Kling Realty Co., Inc v. Chevron USA Inc., 071009 FED5, 08-30043

Docket Nº:08-30043
Party Name:KLING REALTY COMPANY INC; WALET PLANTING CO., Plaintiffs-Appellants v. CHEVRON USA INC., individually and as successor in interest, formerly doing business as Texaco Inc., formerly doing business as Texaco Exploration and Production Inc, Defendant-Appellee
Case Date:July 10, 2009
Court:United States Courts of Appeals, Court of Appeals for the Fifth Circuit



CHEVRON USA INC., individually and as successor in interest, formerly doing business as Texaco Inc., formerly doing business as Texaco Exploration and Production Inc, Defendant-Appellee

No. 08-30043

United States Court of Appeals, Fifth Circuit

July 10, 2009

Appeal from the United States District Court for the Western District of Louisiana


CARL E. STEWART, Circuit Judge:

The original opinion in this case was issued by the panel on December 17, 2008. Kling Realty Co. Inc. v. Chevron USA Inc., 306 F.App'x 24 (5th Cir. 2008). A petition for rehearing is currently pending before this panel. The petition for panel rehearing is granted to the extent that we VACATE our previous opinion and replace it with the following opinion. In all other respects, the petition for panel rehearing is DENIED.

This case involves the contamination of land by oil and gas exploration over several decades during the twentieth century. Plaintiffs-Appellants Kling Realty Co. and Walet Planting Co. (together, "Kling/Walet") sued Defendant-Appellee Chevron USA Inc. ("Chevron"), successor in interest to Texaco, and two other defendants in state court. Chevron removed to federal court, alleging improper joinder of non-diverse defendants. The district court dismissed the non-diverse defendants, and denied Kling/Walet's motion to remand. The district court dismissed all claims with prejudice, holding that they were barred by prescription and dismissed as moot Kling/Walet's motion for leave to add a non-diverse party. We AFFIRM the judgment.


Kling/Walet's claims are rooted in the contamination of their property in Iberia Parish, allegedly caused by Chevron's predecessor (Texaco) while it was engaged in the exploration and production of oil and gas. Kling/Walet and Chevron were parties to an oil and gas lease relating to the property, which terminated, at the latest calculation, in August 1974. Four wells were established on the Kling/Walet property, the claims in this case relate to Well No. 6 ("Well"), the only well that was productive for Chevron.1 The Well was plugged and abandoned in October 1971.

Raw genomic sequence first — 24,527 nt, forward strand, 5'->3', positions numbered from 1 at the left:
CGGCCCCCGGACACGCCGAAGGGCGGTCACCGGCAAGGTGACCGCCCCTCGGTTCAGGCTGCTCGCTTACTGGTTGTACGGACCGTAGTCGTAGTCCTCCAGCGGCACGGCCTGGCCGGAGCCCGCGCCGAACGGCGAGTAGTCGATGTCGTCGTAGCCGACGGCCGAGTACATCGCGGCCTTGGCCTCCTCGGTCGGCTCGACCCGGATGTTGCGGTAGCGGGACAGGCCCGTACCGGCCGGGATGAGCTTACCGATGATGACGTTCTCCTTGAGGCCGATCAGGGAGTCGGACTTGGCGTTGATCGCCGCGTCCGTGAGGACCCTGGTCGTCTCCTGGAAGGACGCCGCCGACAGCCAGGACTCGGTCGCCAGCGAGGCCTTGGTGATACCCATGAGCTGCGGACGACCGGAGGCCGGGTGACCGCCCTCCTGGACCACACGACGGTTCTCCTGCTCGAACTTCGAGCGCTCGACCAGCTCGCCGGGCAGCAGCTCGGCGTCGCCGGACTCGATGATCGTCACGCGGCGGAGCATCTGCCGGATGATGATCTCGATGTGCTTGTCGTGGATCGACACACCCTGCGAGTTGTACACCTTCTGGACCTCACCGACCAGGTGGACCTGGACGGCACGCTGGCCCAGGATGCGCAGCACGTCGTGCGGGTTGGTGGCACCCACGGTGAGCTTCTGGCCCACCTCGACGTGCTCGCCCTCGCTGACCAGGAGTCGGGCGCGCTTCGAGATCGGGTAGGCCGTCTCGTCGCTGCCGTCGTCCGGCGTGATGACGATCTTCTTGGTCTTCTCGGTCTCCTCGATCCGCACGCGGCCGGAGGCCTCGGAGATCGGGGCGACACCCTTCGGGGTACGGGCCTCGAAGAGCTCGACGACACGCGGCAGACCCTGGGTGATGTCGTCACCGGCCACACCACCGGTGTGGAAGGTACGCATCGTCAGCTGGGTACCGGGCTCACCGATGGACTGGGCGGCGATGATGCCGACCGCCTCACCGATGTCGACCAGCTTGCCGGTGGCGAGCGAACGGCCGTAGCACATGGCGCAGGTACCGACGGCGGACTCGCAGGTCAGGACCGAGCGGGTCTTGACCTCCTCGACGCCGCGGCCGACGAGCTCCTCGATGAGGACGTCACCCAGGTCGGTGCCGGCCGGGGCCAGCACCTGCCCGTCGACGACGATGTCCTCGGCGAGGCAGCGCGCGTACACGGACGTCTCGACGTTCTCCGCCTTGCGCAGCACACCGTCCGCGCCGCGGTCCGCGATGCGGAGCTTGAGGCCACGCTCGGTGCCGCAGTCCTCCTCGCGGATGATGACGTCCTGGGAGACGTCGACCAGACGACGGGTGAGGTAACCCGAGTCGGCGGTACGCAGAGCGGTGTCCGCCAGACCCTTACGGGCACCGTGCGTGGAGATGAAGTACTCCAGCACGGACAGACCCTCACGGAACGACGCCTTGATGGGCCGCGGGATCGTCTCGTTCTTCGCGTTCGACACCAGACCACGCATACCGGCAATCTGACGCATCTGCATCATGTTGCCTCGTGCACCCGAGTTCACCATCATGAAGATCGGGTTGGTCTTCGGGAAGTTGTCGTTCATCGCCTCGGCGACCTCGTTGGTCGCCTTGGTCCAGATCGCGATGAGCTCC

Kling/Walet have used the property for sugar cane farming since the 1970s. At the time that they began farming, Kling/Walet were concerned that crops would not grow on a small piece of their property. After bringing their concerns to Chevron, Kling/Walet entered into a release of claims associated with the Well and any pit, tank battery, or other piece of equipment associated with the Well (the "1973 Release"), for consideration of approximately $4,000. It is undisputed that Chevron's activities on the property ended no later than 1974.

Kling/Walet filed this action in June 2006 in Louisiana state court. Kling/Walet sought to recover compensatory and punitive damages from Chevron, Estis Well Service, LLC ("Estis"), and Jack P. Martin, Sr. ("Martin") (collectively, "Defendants") for contamination of their property located in Iberia Parish, Louisiana. Kling/Walet are citizens of Louisiana, as are Estis and Martin. Chevron is not. Kling/Walet allege that they are lessors, assigns, and/or successors in interest to certain oil, gas, and mineral leases with Chevron. Kling/Walet alleged that Defendants conducted and/or participated in various oil and gas exploration and production activities on land including their property, causing ongoing property damage and various forms of emotional distress.